-I've done it, yeah. My father used to do it a lot too.
Is there something going through the family here
-cos there's certainly a theatre interest?
-And James of course does.
-Yeah, so what's his plans, then,
because it's not exactly a secure job, is it?
No, no, he's got some back-up plans.
That's something nowadays, isn't it? At least he's got back-up plans.
Or at least I've got back-up plans for him.
Before the final curtain falls, can we find anything else?
-Come on, we've got time to take these in, I think.
'You know what they say, slow and steady wins the race.'
'And we've certainly been cracking on in a bid
'to find items for our theatre trip fund.
This New Hall Pottery bowl with a daffodil pattern can be added to our cast list.
It belonged to Isobel's grandmother and could take centre stage
at around £50 to £100 in the sale.
And it looks like James has found a whole set of characters
that could audition for the auction.
-Do you think this is worth anything?
Let's have a look. Oh, right, that's some collection.
Yeah. It's Beatrix Potter, little figurines.
Right. Well, she really was one of the first people to put animals
in real-life situations, make them into human-like characters.
There's a couple of things to look for. These have been made since the 1940s,
and if you have a look, they all have "Copyright 1948".
-Can you see that?
-Oh, yeah. They were made in two cycles.
The original figurines when they first appeared
had a gold back stamp, it flashes as you turn it into the light.
The browner back stamps are a bit later, so I'd say these were 1980s
if not even later than that but very, very collectible.
I tell you what is interesting about Beatrix Potter as well,
she was very famous for studying flowers and plants and food
and she was actually world famous for the study of mushrooms.
-So do you think we can sell them?
-Well, how many have you got? One...two...six, haven't you?
Well, if I said to you £60 to £100, how does that sound?
I wouldn't have thought that they'd be worth that much.
Shall we ask Jemima?
-Come on, let's keep looking.
The Beatrix Potter figurines surprised me because I didn't think
they would be worth that much, there's not very many of them.
They've just always been there.
So, yeah, they'll not really be missed.
But are we dressed for success?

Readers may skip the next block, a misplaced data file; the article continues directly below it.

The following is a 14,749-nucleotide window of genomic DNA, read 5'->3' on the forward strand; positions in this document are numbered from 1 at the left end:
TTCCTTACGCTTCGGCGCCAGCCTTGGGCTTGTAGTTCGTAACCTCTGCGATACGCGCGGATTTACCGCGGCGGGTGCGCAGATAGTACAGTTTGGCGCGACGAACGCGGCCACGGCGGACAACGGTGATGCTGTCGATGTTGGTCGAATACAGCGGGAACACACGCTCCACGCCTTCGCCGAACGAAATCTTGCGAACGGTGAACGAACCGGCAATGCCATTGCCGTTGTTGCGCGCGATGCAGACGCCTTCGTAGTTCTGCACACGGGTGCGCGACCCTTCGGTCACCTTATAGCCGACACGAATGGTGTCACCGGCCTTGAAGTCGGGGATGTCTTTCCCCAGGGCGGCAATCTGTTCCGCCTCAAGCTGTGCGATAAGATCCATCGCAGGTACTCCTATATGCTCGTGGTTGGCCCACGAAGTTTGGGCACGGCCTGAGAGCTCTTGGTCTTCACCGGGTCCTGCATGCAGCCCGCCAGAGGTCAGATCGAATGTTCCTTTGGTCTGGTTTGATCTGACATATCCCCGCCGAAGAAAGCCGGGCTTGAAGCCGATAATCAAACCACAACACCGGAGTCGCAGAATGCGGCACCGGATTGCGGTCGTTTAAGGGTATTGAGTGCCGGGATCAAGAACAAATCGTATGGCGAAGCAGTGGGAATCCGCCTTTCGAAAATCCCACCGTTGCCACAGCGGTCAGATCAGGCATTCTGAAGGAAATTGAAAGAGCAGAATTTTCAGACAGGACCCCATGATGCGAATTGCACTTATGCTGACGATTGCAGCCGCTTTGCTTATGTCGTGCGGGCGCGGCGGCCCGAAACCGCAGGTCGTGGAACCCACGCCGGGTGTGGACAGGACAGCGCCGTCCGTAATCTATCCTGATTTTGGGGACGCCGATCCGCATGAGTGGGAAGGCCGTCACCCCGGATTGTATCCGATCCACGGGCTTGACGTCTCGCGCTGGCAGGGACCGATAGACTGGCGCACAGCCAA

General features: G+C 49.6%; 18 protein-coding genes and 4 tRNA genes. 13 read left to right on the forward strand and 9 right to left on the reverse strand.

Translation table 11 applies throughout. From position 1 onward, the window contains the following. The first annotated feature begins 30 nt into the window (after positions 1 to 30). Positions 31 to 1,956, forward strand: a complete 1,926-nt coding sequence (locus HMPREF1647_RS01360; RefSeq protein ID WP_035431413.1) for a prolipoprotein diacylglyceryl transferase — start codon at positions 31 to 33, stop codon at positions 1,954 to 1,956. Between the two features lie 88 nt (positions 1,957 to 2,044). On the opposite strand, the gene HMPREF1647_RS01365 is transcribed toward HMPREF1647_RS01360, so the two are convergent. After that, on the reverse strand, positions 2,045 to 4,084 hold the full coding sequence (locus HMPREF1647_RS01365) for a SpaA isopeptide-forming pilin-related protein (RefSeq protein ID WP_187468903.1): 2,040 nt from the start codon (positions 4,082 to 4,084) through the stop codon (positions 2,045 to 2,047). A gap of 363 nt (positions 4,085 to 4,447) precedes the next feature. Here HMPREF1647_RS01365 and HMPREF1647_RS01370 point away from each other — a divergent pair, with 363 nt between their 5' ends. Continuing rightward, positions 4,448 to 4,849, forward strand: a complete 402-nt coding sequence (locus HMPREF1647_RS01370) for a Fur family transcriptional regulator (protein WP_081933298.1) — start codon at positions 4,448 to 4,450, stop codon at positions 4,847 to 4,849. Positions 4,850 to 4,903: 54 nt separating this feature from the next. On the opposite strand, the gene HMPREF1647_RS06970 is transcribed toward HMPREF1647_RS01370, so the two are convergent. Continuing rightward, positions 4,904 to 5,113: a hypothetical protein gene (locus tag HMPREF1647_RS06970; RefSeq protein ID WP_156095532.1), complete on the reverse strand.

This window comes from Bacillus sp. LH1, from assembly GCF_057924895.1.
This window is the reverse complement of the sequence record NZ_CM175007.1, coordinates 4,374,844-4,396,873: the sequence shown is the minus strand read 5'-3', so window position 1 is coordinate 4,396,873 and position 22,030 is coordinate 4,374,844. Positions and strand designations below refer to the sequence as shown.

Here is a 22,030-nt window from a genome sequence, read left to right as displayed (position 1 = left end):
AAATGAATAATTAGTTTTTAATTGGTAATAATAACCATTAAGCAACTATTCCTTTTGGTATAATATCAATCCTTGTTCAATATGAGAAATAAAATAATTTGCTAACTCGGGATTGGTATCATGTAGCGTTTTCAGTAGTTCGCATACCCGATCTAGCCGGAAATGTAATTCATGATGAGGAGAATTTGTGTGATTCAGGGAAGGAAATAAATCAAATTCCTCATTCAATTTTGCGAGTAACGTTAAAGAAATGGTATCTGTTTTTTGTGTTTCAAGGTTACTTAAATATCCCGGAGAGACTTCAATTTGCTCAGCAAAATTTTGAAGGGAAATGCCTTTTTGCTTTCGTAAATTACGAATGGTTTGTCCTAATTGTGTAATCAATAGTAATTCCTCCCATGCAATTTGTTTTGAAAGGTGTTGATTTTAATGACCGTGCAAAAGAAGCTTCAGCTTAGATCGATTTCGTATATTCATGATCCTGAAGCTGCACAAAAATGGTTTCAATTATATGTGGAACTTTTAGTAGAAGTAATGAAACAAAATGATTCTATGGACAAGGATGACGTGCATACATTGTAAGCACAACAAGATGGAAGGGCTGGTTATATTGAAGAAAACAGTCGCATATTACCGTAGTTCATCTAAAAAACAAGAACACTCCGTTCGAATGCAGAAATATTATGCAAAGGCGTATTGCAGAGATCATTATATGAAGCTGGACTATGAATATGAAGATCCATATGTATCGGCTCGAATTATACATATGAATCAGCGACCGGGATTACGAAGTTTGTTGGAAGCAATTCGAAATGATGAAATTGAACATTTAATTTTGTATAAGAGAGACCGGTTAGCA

No nook is safe in our bid to find objects for our theatre fund.
This oil painting of a winter scene with a white frame might be an option.
It's a good size and would look nice in a modern flat or on a pub wall.
It is signed by the artist but not clearly,
and as he's unsure of its background,
Paul thinks £20 to £40 is a fair price for this.
It's been a whirlwind tour of the Greens' home and we've found quite a few items to go to auction.
But have we got enough to reach our £400 target?
As we have one last look, Paul sniffs out a new talent.
Isobel? I love these scent bottles.
Are these like a family heirloom?
-Yes, they belonged to my grandmother.
-These are great. I think they're great pieces of social history.
-We're all so used to buying perfumes now already in the bottles.
But when these bottles were made, you'd actually go to your chemist,
-and your chemist would decant the perfume for you.
-So you'd all have these individual bottles.
So it would have to be kept airtight.
Underneath here would be a stopper at some point.
-Do you know if it had a stopper underneath?
-Not since I've had it.
It's a good way to tell for condition too,
because the stopper would be forced into there, you'd get a crack or a craze.
but this is in wonderful condition. This is genuine cut glass, do you know how to tell?
-When you ping?
-It is in some cases, but this is difficult to ping.
It almost cuts your fingers, can you feel that?
-It's very, very sharp.
-Yes, it is.
That's hand-made. Now if this was made in a mould, the whole thing would be lost, it's quite numb.
So the fact it's very sharp, it's silver mounted, that's a very, very good scent bottle indeed.
That's a great item. We've got another few bits here. I'll grab this one,
which is a little cotton bud holder.
A good little tip here on these thin items is to hold them up to the light
because with all the polishing, you can get little holes appear.
This one's not in bad condition, that's a good little tip
because if they're holey, you've a big problem.
So that's great, you've got quite a few little items.
-Are you sure David won't use that for aftershave?
Here he is now. OK? Hello! Did you hear that?
-Aye, I heard that.
No, I think the moustache is staying for a few years yet.
You've found some lovely items, what are they worth?
These are very attractive, we've got a couple of smaller items here too.
-If I said at least £120, maybe £150?
Well, I'm very pleased, because you wanted £400, didn't you, to take the family to the theatre in London?
The total value of everything that you're sending to auction comes to £570.
-So you're pleased with that?
-Yeah, really pleased, that's great.
Next time you see them they'll be on display
and hopefully there'll be lots of people handling them because they want to buy them.